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Is My Elderly Parent Okay to Live at Home Alone?

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It’s difficult to tell when your elderly parent can no longer live at home alone. In some cases, Dad or Mom could live on their own well into their senior years without any issues. In other cases, small (or big) issues pop up that indicate the time has come to move your parent to a place where his or her health and well-being are the top priority. Here are some clues your family can look for when deciding whether or not it’s time to consider community living for your aging parent.

Mom no longer fills her calendar

Even though our parents stay home more frequently as they age, it’s important for seniors to socialize and get out of their homes from time to time. When a person lives alone and rarely leaves home, they are more prone to social isolation and loneliness. Failing to engage meaningfully with others can even have serious health risks such as depression, dementia, and increased mortality.

Dad is always parked in front of a TV

We’ve all been couch potatoes at some point in our lives. When sitting around the house becomes the norm, however, it can have damaging and lasting health effects. Maintaining a healthy and active lifestyle is very important for seniors. Without regular exercise, they may find their mobility begins to decline, aches and pains from prolonged sitting may arise, and weight gain can become an issue.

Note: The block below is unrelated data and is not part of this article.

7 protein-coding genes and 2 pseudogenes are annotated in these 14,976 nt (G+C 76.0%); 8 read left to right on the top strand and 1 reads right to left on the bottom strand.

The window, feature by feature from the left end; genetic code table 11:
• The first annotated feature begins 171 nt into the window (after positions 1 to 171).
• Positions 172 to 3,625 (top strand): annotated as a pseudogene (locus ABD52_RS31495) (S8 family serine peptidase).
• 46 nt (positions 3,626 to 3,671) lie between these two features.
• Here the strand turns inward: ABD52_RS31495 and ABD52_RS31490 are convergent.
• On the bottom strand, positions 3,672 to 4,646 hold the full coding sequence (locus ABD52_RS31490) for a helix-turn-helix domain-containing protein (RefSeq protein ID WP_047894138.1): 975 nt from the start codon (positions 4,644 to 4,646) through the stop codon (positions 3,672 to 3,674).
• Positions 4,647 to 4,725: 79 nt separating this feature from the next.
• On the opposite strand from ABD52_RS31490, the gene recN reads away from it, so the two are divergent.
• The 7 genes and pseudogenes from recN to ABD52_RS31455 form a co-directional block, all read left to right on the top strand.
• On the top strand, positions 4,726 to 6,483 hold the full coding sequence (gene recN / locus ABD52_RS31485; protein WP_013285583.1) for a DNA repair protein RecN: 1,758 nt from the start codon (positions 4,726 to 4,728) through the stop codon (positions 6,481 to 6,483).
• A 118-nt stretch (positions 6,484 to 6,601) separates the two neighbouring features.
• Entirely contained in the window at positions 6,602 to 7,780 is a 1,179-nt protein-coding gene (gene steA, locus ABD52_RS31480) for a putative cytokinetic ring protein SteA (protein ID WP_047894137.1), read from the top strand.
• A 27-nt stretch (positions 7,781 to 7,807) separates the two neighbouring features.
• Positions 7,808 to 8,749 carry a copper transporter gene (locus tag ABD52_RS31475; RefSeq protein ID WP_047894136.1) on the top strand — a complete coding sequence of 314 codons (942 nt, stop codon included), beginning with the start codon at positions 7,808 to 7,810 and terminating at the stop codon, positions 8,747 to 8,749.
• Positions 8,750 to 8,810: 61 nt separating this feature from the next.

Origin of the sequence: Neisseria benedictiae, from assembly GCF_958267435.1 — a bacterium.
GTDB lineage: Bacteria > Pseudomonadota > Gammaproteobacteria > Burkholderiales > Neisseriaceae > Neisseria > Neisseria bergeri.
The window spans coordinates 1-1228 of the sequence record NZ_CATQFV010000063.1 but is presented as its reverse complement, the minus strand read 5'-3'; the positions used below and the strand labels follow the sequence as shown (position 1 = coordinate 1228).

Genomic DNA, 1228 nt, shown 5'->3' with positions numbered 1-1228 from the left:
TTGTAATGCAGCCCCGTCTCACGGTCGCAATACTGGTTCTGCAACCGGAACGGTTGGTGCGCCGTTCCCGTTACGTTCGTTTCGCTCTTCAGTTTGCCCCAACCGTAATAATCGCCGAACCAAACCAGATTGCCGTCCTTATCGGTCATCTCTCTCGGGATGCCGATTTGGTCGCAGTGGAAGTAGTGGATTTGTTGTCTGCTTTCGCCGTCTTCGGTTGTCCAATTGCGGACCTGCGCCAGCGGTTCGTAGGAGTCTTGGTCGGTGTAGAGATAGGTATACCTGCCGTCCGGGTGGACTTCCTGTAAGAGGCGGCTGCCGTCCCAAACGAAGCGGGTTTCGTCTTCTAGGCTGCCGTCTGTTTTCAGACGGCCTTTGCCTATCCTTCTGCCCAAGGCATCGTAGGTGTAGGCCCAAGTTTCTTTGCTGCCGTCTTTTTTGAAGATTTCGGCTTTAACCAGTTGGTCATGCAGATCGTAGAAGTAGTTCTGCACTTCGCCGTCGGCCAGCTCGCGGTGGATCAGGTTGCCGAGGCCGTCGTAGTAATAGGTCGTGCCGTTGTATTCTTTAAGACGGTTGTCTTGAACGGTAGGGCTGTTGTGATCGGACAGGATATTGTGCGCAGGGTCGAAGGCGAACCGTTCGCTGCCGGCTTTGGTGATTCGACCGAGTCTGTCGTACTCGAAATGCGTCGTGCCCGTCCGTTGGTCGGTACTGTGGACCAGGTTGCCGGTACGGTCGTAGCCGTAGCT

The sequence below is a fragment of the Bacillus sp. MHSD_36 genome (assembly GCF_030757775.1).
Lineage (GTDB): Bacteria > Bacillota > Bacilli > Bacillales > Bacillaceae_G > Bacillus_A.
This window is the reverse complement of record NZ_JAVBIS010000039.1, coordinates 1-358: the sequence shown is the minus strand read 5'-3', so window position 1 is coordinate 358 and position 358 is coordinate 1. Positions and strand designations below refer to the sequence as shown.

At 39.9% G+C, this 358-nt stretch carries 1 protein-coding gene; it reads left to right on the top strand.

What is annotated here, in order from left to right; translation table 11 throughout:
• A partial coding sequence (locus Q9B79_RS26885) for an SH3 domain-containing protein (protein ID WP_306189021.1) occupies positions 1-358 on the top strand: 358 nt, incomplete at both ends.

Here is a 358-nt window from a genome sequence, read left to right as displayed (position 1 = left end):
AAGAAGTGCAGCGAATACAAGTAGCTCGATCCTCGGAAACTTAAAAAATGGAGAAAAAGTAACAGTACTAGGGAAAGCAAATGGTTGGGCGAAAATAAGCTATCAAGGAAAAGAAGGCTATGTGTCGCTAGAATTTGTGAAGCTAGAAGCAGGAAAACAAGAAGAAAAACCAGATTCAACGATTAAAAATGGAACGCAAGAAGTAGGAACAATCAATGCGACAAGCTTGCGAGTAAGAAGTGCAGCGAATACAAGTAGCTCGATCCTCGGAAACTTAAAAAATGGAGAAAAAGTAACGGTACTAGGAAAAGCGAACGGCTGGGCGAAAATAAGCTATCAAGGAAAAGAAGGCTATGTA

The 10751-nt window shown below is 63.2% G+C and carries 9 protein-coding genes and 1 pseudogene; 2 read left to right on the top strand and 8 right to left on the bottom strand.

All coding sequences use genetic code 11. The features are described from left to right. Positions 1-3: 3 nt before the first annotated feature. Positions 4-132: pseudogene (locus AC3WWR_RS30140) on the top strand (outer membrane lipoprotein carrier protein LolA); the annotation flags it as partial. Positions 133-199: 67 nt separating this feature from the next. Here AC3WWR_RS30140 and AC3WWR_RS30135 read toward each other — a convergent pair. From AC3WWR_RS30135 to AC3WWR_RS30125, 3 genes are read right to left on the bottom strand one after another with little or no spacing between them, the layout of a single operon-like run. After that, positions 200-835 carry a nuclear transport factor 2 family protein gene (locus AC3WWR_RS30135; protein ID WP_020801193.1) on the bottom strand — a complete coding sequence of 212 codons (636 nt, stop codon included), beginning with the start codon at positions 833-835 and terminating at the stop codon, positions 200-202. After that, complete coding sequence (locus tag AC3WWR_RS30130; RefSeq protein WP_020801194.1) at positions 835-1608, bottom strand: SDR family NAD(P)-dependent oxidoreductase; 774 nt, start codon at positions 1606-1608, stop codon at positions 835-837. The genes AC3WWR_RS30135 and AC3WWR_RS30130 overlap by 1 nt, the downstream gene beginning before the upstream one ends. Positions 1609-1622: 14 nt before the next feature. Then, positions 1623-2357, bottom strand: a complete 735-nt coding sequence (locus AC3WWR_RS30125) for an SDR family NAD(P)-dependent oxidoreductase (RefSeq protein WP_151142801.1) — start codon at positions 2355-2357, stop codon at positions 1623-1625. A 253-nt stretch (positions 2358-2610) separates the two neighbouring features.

Mom’s stopped putting herself together like she used to

When our parents are unable to keep up with daily hygiene it can be alarming, but it’s also a sign that something bigger may be occurring. Often, poor hygiene can indicate a decline in mental health, such as depression or social isolation, or possibly the onset of dementia or Alzheimer’s.

Dad took a bad spill

Slips and falls can happen to even the healthiest aging parents. Some falls, however, can result in serious health issues, such as broken bones or abrasions. And, when a parent lives alone, it is more common for a serious fall to result in a parent remaining on the ground for some time. Maybe the last slip wasn’t that serious, but the potential for a more severe fall in the future is not worth the risk of your parent being alone for long stretches of time.

Something seems wrong with Mom, but she refuses to see a doctor

Maybe your mother has recently lost a lot of weight or is experiencing pain. If she resists seeking help or downplays the seriousness of her decline in health, it may be a sign that extra assistance is needed. Any inclination that health is declining should not be taken lightly; be sure to seek medical attention and receive an expert opinion.

Dad is having trouble finding his way back home

A certain amount of memory loss in aging parents is no cause for alarm. When your father forgets significant events in his life, loses track of where he is, or often repeats the same stories, however, it could be a sign of dementia or Alzheimer’s. Be sure to bring your parent to a doctor if you think he or she may be showing signs of memory loss.

The risk isn’t worth it

In some cases, your parent may be perfectly fine on his or her own. Maybe your parents have frequent visitors and keep a very active schedule. But if any of the signs above seem familiar, then it may be time to look for a community to give your parent the daily support he or she needs.

Talk with your parent and create a plan for the future. Don’t let a sudden change in your parent’s health leave you unprepared.